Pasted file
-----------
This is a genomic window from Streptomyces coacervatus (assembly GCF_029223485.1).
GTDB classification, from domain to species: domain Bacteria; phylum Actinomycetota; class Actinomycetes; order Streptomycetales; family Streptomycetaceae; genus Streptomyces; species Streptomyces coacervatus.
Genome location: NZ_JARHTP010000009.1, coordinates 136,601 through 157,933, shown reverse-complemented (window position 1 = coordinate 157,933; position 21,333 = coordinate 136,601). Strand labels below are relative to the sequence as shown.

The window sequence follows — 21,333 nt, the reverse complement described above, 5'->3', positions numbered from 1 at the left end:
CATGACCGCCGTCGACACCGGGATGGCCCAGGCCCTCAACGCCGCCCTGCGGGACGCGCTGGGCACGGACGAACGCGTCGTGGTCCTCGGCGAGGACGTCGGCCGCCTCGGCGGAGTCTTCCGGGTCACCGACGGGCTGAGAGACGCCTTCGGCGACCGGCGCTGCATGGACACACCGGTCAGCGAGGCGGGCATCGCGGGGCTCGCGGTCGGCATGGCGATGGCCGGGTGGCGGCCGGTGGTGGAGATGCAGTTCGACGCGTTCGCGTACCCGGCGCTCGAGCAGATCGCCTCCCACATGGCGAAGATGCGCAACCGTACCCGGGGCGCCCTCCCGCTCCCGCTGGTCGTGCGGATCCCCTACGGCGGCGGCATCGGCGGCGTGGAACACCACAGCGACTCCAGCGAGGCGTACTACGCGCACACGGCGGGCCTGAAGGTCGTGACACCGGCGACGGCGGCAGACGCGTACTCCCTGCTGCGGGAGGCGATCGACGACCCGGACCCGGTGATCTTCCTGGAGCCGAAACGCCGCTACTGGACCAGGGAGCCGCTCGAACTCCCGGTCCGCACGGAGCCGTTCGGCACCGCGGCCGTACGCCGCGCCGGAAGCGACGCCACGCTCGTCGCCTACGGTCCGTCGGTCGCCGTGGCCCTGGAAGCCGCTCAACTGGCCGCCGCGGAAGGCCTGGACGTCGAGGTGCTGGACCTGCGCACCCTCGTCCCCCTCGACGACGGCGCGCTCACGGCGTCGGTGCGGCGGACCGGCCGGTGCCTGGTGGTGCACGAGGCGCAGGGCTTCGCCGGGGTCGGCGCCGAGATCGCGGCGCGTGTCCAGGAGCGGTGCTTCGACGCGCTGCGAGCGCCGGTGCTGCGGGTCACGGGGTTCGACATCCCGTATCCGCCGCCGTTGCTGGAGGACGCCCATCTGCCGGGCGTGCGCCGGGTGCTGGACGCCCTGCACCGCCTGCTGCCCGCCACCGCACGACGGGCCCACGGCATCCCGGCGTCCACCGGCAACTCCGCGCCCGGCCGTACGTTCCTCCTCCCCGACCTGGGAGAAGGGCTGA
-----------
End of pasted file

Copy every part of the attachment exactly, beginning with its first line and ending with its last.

This is a genomic window from Streptomyces coacervatus (assembly GCF_029223485.1).
GTDB classification, from domain to species: domain Bacteria; phylum Actinomycetota; class Actinomycetes; order Streptomycetales; family Streptomycetaceae; genus Streptomyces; species Streptomyces coacervatus.
Genome location: NZ_JARHTP010000009.1, coordinates 136,601 through 157,933, shown reverse-complemented (window position 1 = coordinate 157,933; position 21,333 = coordinate 136,601). Strand labels below are relative to the sequence as shown.

The window sequence follows — 21,333 nt, the reverse complement described above, 5'->3', positions numbered from 1 at the left end:
CATGACCGCCGTCGACACCGGGATGGCCCAGGCCCTCAACGCCGCCCTGCGGGACGCGCTGGGCACGGACGAACGCGTCGTGGTCCTCGGCGAGGACGTCGGCCGCCTCGGCGGAGTCTTCCGGGTCACCGACGGGCTGAGAGACGCCTTCGGCGACCGGCGCTGCATGGACACACCGGTCAGCGAGGCGGGCATCGCGGGGCTCGCGGTCGGCATGGCGATGGCCGGGTGGCGGCCGGTGGTGGAGATGCAGTTCGACGCGTTCGCGTACCCGGCGCTCGAGCAGATCGCCTCCCACATGGCGAAGATGCGCAACCGTACCCGGGGCGCCCTCCCGCTCCCGCTGGTCGTGCGGATCCCCTACGGCGGCGGCATCGGCGGCGTGGAACACCACAGCGACTCCAGCGAGGCGTACTACGCGCACACGGCGGGCCTGAAGGTCGTGACACCGGCGACGGCGGCAGACGCGTACTCCCTGCTGCGGGAGGCGATCGACGACCCGGACCCGGTGATCTTCCTGGAGCCGAAACGCCGCTACTGGACCAGGGAGCCGCTCGAACTCCCGGTCCGCACGGAGCCGTTCGGCACCGCGGCCGTACGCCGCGCCGGAAGCGACGCCACGCTCGTCGCCTACGGTCCGTCGGTCGCCGTGGCCCTGGAAGCCGCTCAACTGGCCGCCGCGGAAGGCCTGGACGTCGAGGTGCTGGACCTGCGCACCCTCGTCCCCCTCGACGACGGCGCGCTCACGGCGTCGGTGCGGCGGACCGGCCGGTGCCTGGTGGTGCACGAGGCGCAGGGCTTCGCCGGGGTCGGCGCCGAGATCGCGGCGCGTGTCCAGGAGCGGTGCTTCGACGCGCTGCGAGCGCCGGTGCTGCGGGTCACGGGGTTCGACATCCCGTATCCGCCGCCGTTGCTGGAGGACGCCCATCTGCCGGGCGTGCGCCGGGTGCTGGACGCCCTGCACCGCCTGCTGCCCGCCACCGCACGACGGGCCCACGGCATCCCGGCGTCCACCGGCAACTCCGCGCCCGGCCGTACGTTCCTCCTCCCCGACCTGGGAGAAGGGCTGA